Definitions for illusionɪˈlu ʒən
This page provides all possible meanings and translations of the word illusion
an erroneous mental representation
illusion, fantasy, phantasy, fancy(noun)
something many people believe that is false
"they have the illusion that I am very wealthy"
delusion, illusion, head game(noun)
the act of deluding; deception by creating illusory ideas
magic trick, conjuring trick, trick, magic, legerdemain, conjuration, thaumaturgy, illusion, deception(noun)
an illusory feat; considered magical by naive observers
Anything that seems to be something that it is not.
A misapprehension; a belief in something that is in fact not true.
Jane has this illusion that John is in love with her.
A magicianu2019s trick.
The fact of being an illusion (in any of the above senses).
an unreal image presented to the bodily or mental vision; a deceptive appearance; a false show; mockery; hallucination
hence: Anything agreeably fascinating and charning; enchantment; witchery; glamour
a sensation originated by some external object, but so modified as in any way to lead to an erroneous perception; as when the rolling of a wagon is mistaken for thunder
a plain, delicate lace, usually of silk, used for veils, scarfs, dresses, etc
An illusion is a distortion of the senses, revealing how the brain normally organizes and interprets sensory stimulation. While illusions distort reality, they are generally shared by most people. Illusions may occur with more of the human senses than vision, but visual illusions, optical illusions, are the most well known and understood. The emphasis on visual illusions occurs because vision often dominates the other senses. For example, individuals watching a ventriloquist will perceive the voice is coming from the dummy since they are able to see the dummy mouth the words. Some illusions are based on general assumptions the brain makes during perception. These assumptions are made using organizational principles, like Gestalt, an individual's ability of depth perception and motion perception, and perceptual constancy. Other illusions occur because of biological sensory structures within the human body or conditions outside of the body within one’s physical environment. The term illusion refers to a specific form of sensory distortion. Unlike a hallucination, which is a distortion in the absence of a stimulus, an illusion describes a misinterpretation of a true sensation. For example, hearing voices regardless of the environment would be a hallucination, whereas hearing voices in the sound of running water would be an illusion.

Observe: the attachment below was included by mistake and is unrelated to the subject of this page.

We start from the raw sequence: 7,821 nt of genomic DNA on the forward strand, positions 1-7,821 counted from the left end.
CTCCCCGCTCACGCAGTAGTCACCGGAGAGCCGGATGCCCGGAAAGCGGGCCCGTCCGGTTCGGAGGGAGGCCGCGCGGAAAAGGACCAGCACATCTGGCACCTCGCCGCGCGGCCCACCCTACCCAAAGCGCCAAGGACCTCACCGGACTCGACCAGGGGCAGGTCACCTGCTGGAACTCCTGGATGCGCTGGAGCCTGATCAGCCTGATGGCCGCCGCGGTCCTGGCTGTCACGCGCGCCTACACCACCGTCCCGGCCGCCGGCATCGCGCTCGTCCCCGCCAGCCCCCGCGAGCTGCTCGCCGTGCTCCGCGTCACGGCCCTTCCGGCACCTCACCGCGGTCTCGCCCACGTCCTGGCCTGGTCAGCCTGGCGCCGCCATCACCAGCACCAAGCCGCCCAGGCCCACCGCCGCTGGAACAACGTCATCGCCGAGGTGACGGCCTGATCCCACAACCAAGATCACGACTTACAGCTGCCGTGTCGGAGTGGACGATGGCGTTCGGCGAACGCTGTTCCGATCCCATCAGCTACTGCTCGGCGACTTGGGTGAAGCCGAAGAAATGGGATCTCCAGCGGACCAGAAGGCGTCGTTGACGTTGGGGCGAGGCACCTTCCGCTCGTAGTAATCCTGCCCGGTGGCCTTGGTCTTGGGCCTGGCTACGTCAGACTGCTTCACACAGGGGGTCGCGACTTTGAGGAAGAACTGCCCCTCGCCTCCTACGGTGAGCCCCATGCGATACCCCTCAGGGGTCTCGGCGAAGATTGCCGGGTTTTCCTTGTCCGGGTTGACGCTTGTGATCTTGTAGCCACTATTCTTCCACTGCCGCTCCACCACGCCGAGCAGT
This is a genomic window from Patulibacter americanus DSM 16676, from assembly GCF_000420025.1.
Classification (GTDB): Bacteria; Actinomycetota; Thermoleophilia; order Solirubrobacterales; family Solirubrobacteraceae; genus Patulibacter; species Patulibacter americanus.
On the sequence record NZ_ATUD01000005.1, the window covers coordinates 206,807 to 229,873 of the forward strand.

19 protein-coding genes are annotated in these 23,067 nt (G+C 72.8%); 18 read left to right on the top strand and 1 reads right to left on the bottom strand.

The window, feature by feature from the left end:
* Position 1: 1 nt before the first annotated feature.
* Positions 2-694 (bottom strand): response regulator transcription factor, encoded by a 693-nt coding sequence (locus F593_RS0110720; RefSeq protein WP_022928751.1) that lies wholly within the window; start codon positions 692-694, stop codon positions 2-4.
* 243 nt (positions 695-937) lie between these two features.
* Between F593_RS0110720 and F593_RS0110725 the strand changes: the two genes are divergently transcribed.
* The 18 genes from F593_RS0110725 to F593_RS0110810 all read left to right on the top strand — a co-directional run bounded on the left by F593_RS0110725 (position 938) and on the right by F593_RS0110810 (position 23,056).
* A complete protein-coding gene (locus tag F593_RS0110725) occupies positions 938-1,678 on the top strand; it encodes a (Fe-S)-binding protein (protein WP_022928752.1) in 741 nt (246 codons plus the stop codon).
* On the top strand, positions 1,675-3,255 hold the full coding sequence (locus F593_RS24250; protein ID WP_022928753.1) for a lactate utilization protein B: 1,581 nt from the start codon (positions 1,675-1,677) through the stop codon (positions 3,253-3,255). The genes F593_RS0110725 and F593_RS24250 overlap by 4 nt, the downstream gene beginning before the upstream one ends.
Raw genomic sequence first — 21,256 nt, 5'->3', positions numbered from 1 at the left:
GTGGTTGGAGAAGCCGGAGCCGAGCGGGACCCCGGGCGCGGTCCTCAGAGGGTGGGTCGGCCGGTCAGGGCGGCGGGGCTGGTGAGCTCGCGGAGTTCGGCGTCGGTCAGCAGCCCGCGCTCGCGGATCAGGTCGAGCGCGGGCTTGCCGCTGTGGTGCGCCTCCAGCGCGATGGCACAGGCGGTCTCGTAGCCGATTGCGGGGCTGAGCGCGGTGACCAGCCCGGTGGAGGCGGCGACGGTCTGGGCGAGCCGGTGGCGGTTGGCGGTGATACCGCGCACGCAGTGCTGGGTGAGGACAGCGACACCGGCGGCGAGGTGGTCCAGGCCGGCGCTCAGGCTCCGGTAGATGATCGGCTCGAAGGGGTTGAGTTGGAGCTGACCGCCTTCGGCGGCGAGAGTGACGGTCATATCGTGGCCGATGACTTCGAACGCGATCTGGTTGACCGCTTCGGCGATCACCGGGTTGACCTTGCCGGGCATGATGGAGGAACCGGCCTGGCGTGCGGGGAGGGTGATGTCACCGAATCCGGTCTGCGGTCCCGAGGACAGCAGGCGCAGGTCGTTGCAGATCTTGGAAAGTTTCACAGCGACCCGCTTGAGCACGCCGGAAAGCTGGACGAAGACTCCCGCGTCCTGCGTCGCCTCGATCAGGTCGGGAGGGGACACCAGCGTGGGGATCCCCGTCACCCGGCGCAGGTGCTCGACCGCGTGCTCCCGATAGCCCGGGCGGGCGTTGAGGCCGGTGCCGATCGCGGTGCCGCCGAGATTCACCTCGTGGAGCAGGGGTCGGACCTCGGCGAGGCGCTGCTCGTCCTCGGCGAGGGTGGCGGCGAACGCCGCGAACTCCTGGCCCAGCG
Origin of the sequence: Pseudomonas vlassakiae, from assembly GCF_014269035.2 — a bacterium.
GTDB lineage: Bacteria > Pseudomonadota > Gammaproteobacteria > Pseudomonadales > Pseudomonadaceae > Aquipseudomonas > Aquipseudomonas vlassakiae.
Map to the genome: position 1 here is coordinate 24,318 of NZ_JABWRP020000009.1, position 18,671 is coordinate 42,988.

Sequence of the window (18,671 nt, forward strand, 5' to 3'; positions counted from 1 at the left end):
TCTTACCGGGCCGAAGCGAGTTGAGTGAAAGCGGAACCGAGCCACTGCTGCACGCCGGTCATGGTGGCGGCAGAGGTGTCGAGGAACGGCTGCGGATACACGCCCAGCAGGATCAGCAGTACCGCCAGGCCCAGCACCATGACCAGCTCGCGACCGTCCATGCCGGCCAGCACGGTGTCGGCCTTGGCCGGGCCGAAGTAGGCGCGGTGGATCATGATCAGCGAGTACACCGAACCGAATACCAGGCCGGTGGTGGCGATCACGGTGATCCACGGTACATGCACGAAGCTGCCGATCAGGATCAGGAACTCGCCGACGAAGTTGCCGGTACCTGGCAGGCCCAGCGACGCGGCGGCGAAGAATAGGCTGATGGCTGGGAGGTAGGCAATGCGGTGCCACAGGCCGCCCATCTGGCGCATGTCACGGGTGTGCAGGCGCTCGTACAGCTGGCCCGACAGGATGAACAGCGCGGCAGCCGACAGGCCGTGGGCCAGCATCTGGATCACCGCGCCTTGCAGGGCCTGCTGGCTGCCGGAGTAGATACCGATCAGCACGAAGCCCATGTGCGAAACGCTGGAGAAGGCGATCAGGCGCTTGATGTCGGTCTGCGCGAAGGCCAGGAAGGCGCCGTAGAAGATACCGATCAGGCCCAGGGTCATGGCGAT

Chambers 20th Century Dictionary
il-lū′zhun, n. a playing upon: a mocking: deceptive appearance: false show: error.—n. Illū′sionist, one who is subject to illusions: one who produces illusions, as sleight-of-hand tricks, for entertainment.—adjs. Illū′sive, Illū′sory, deceiving by false appearances: false.—adv. Illū′sively.—n. Illū′siveness. [See Illude.]
A thing that is or is likely to be wrongly perceived or interpreted by the senses.
The illusion makes parallel lines seem to diverge by placing them on a zigzag-striped background.
British National Corpus
Rank popularity for the word 'illusion' in Nouns Frequency: #2618
The numerical value of illusion in Chaldean Numerology is: 2
The numerical value of illusion in Pythagorean Numerology is: 3
Sample Sentences & Example Usage
Images & Illustrations of illusion
Translations for illusion
From our Multilingual Translation Dictionary
- وهم, هلوسة, انخداعArabic
- illusió, il·lusióCatalan, Valencian
- Sinnestäuschung, Wahnvorstellung, IllusionGerman
- κόπλο, ψευδαίσθηση, παραίσθησηGreek
- võlutrikk, illusioon, näilineEstonian
- irudipen, itxaropen, ameskeriaBasque
- illuusio, harhaluulo, taikatemppu, harhaFinnish
- 幻想, 幻覚Japanese
- ილუზია, ილუზიონიGeorgian
- acu mānsLatvian
- zinsbegoocheling, trick, illusie, truukDutch
- złudzenie, iluzjaPolish
- иллюзия, наваждениеRussian
- illusion, synvilla, förvillelse, trickSwedish
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